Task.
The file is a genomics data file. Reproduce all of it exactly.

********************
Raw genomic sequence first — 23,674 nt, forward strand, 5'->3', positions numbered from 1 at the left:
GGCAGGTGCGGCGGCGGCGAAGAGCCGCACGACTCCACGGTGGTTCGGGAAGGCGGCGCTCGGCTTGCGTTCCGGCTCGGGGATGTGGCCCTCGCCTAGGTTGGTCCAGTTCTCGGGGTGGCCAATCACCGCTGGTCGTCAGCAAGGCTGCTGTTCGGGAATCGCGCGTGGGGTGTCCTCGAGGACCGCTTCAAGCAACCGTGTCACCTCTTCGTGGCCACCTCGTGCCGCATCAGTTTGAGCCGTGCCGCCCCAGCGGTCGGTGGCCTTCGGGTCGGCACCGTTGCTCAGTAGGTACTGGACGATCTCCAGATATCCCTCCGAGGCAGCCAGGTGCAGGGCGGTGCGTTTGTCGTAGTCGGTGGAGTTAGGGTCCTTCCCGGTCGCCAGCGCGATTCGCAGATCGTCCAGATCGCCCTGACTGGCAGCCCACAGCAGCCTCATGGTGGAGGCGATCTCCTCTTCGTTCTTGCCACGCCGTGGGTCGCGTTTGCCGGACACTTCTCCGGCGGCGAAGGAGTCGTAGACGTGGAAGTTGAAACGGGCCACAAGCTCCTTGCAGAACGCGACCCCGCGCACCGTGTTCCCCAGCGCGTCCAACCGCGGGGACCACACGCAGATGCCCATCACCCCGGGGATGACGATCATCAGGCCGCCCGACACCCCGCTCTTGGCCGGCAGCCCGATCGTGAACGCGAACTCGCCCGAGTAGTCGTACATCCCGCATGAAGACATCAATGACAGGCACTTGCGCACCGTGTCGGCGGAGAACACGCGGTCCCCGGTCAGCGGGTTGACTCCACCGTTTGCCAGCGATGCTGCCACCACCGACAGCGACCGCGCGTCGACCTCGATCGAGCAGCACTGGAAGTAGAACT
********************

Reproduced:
Raw genomic sequence first — 23,674 nt, forward strand, 5'->3', positions numbered from 1 at the left:
GGCAGGTGCGGCGGCGGCGAAGAGCCGCACGACTCCACGGTGGTTCGGGAAGGCGGCGCTCGGCTTGCGTTCCGGCTCGGGGATGTGGCCCTCGCCTAGGTTGGTCCAGTTCTCGGGGTGGCCAATCACCGCTGGTCGTCAGCAAGGCTGCTGTTCGGGAATCGCGCGTGGGGTGTCCTCGAGGACCGCTTCAAGCAACCGTGTCACCTCTTCGTGGCCACCTCGTGCCGCATCAGTTTGAGCCGTGCCGCCCCAGCGGTCGGTGGCCTTCGGGTCGGCACCGTTGCTCAGTAGGTACTGGACGATCTCCAGATATCCCTCCGAGGCAGCCAGGTGCAGGGCGGTGCGTTTGTCGTAGTCGGTGGAGTTAGGGTCCTTCCCGGTCGCCAGCGCGATTCGCAGATCGTCCAGATCGCCCTGACTGGCAGCCCACAGCAGCCTCATGGTGGAGGCGATCTCCTCTTCGTTCTTGCCACGCCGTGGGTCGCGTTTGCCGGACACTTCTCCGGCGGCGAAGGAGTCGTAGACGTGGAAGTTGAAACGGGCCACAAGCTCCTTGCAGAACGCGACCCCGCGCACCGTGTTCCCCAGCGCGTCCAACCGCGGGGACCACACGCAGATGCCCATCACCCCGGGGATGACGATCATCAGGCCGCCCGACACCCCGCTCTTGGCCGGCAGCCCGATCGTGAACGCGAACTCGCCCGAGTAGTCGTACATCCCGCATGAAGACATCAATGACAGGCACTTGCGCACCGTGTCGGCGGAGAACACGCGGTCCCCGGTCAGCGGGTTGACTCCACCGTTTGCCAGCGATGCTGCCACCACCGACAGCGACCGCGCGTCGACCTCGATCGAGCAGCACTGGAAGTAGAACT